I did not know there were so many English people moving to France. I am surprised because when I went to school in England I could tell that they did not like France that much. Actually it could be like the Americans, they like France but not the French. I have been surprised to find so many blogs in the US with French names, but in English, like Fou Paris , French Brocante, La Blogue de Paris, French Bleu, Chez la Vie, etc. They are all about how Paris is beautiful, the monuments, the food, the décor but never about the people. I wrote several comments on their blogs and none of them ever came to mine. I wonder, since you are in France, do you find that many, or any, French people have blogs on the US as they do on France here? I’d like to find some, but so far have not found any. When I go to France I have a hard time finding French music on the radio, as a lot is in English, the same with tee-shirts, and I was told they even have majorettes now in schools. So since they like the American culture that much I don’t understand why I can’t find French blogs on America – and I have looked hard.

Nathalie said...

Vagabonde I suggest you look at
It's a website dedicated to French expat blogs. I'm sure a few of them live in the U.S.
Looking at their blogs you could probably find more through their blogroll links.

Nathalie said...

Madeleine you've got a point here.
I remember attending Toastmasters for 2 years in Australia and the rule when you did an evaluation of someone's speech was always "the sandwich" : a slice of ham (criticism) in between two slices of bread (compliments and appreciation).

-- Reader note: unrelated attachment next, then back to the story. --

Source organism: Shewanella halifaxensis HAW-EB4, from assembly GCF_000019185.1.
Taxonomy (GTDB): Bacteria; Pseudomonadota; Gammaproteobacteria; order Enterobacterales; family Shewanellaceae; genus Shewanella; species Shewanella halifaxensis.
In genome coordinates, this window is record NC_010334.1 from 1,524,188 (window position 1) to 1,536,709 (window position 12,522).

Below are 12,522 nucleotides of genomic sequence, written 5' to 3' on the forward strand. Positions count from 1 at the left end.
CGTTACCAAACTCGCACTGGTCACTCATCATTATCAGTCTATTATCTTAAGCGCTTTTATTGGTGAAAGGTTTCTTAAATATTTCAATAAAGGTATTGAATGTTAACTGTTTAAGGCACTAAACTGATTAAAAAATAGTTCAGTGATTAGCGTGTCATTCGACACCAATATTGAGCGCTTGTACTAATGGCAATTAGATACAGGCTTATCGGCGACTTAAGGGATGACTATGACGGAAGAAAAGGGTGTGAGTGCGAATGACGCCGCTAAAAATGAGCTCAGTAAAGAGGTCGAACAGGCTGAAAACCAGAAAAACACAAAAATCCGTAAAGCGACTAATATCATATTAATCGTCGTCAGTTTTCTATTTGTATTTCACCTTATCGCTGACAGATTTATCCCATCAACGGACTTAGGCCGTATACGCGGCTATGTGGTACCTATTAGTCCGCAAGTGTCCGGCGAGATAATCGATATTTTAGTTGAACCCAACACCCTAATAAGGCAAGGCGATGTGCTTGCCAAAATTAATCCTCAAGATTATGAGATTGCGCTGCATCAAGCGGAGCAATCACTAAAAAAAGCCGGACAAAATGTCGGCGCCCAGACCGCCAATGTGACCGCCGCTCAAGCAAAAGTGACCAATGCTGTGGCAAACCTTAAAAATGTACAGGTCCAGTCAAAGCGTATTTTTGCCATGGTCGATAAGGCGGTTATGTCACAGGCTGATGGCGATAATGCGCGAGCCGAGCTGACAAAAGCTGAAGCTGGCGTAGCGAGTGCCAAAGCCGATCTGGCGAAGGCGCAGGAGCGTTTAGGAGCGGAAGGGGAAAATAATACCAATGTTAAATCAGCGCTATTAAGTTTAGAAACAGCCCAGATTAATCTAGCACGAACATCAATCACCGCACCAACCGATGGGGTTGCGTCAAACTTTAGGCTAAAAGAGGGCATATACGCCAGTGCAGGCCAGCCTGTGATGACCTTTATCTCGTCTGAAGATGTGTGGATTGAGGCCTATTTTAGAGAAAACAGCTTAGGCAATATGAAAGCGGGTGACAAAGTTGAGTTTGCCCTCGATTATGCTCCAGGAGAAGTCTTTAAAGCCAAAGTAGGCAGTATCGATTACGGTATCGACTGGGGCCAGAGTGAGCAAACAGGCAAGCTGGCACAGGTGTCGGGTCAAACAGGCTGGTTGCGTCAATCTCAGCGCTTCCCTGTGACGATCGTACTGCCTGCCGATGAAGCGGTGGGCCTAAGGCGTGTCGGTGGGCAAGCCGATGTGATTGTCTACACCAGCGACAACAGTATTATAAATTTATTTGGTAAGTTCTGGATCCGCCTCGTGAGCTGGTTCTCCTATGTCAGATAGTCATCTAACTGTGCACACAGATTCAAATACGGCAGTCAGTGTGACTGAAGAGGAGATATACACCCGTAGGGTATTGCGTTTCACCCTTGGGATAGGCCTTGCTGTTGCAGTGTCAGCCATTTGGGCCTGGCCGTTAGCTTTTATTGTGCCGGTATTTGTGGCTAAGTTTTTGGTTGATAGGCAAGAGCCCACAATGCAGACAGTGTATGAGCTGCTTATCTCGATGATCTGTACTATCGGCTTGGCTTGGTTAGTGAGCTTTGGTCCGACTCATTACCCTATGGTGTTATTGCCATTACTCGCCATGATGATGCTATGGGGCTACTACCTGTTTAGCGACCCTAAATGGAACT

I attended one Toastmasters club in Paris and was astounded to see how harsh the criticism was. Forget about the sandwich, keep the meat and keep it raw! Gasp, I think all my Australian friends never would have attended twice had they received that sort of feedback about their work. But then the Parisians said if they were there to learn then ways to improve were what they needed to hear, not sweet lullaby singing.

So yes, I'll second your comment that we definitely aren't on the same track here.

Nathalie said...

And Vagabonde again, perhaps another way to start is to have a look at Tomate Farcie's blog in San Francisco.
Although she hasn't posted anything since July I know she still comments occasionally on friends' blogs and if you leave a comment on her blog I'm sure she'll read it and will answer. Perhaps she can give you more links or clues.

Madeleine Vedel said...

Thank you Nathalie! good ideas. There's also a blog by a friend who was doing research in Texas... it is quite amusing discussing the cultural issues, social wierdnesses etc., that he encountered:

And oh, the idea of the sandwich. Is it so Anglo-Saxon? And I am absolutely of the ilk that requires a bit of tenderness with her criticism. However, I've survived this far in France, I suppose I'll manage to adjust just a wee bit further, hm?